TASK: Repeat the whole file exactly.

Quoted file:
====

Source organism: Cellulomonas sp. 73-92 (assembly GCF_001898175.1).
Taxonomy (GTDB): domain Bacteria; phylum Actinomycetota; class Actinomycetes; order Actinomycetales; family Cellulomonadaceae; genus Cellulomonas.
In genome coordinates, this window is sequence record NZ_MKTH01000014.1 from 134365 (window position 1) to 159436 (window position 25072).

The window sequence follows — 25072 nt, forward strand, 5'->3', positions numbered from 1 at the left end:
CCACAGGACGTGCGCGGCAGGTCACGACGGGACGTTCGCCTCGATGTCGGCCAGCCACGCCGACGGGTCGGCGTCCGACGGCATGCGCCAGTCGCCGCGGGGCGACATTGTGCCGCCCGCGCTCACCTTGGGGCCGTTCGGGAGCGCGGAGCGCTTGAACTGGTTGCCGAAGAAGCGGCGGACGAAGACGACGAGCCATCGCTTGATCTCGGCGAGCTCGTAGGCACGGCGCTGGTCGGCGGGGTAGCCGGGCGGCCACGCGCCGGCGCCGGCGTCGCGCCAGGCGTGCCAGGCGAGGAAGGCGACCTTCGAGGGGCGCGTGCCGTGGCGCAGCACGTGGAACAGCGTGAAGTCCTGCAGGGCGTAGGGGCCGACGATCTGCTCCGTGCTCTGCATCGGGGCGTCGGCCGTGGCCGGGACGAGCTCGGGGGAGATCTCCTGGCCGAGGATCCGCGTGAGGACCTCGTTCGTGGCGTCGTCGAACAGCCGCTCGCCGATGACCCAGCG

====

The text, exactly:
Source organism: Cellulomonas sp. 73-92 (assembly GCF_001898175.1).
Taxonomy (GTDB): domain Bacteria; phylum Actinomycetota; class Actinomycetes; order Actinomycetales; family Cellulomonadaceae; genus Cellulomonas.
In genome coordinates, this window is sequence record NZ_MKTH01000014.1 from 134365 (window position 1) to 159436 (window position 25072).

The window sequence follows — 25072 nt, forward strand, 5'->3', positions numbered from 1 at the left end:
CCACAGGACGTGCGCGGCAGGTCACGACGGGACGTTCGCCTCGATGTCGGCCAGCCACGCCGACGGGTCGGCGTCCGACGGCATGCGCCAGTCGCCGCGGGGCGACATTGTGCCGCCCGCGCTCACCTTGGGGCCGTTCGGGAGCGCGGAGCGCTTGAACTGGTTGCCGAAGAAGCGGCGGACGAAGACGACGAGCCATCGCTTGATCTCGGCGAGCTCGTAGGCACGGCGCTGGTCGGCGGGGTAGCCGGGCGGCCACGCGCCGGCGCCGGCGTCGCGCCAGGCGTGCCAGGCGAGGAAGGCGACCTTCGAGGGGCGCGTGCCGTGGCGCAGCACGTGGAACAGCGTGAAGTCCTGCAGGGCGTAGGGGCCGACGATCTGCTCCGTGCTCTGCATCGGGGCGTCGGCCGTGGCCGGGACGAGCTCGGGGGAGATCTCCTGGCCGAGGATCCGCGTGAGGACCTCGTTCGTGGCGTCGTCGAACAGCCGCTCGCCGATGACCCAGCG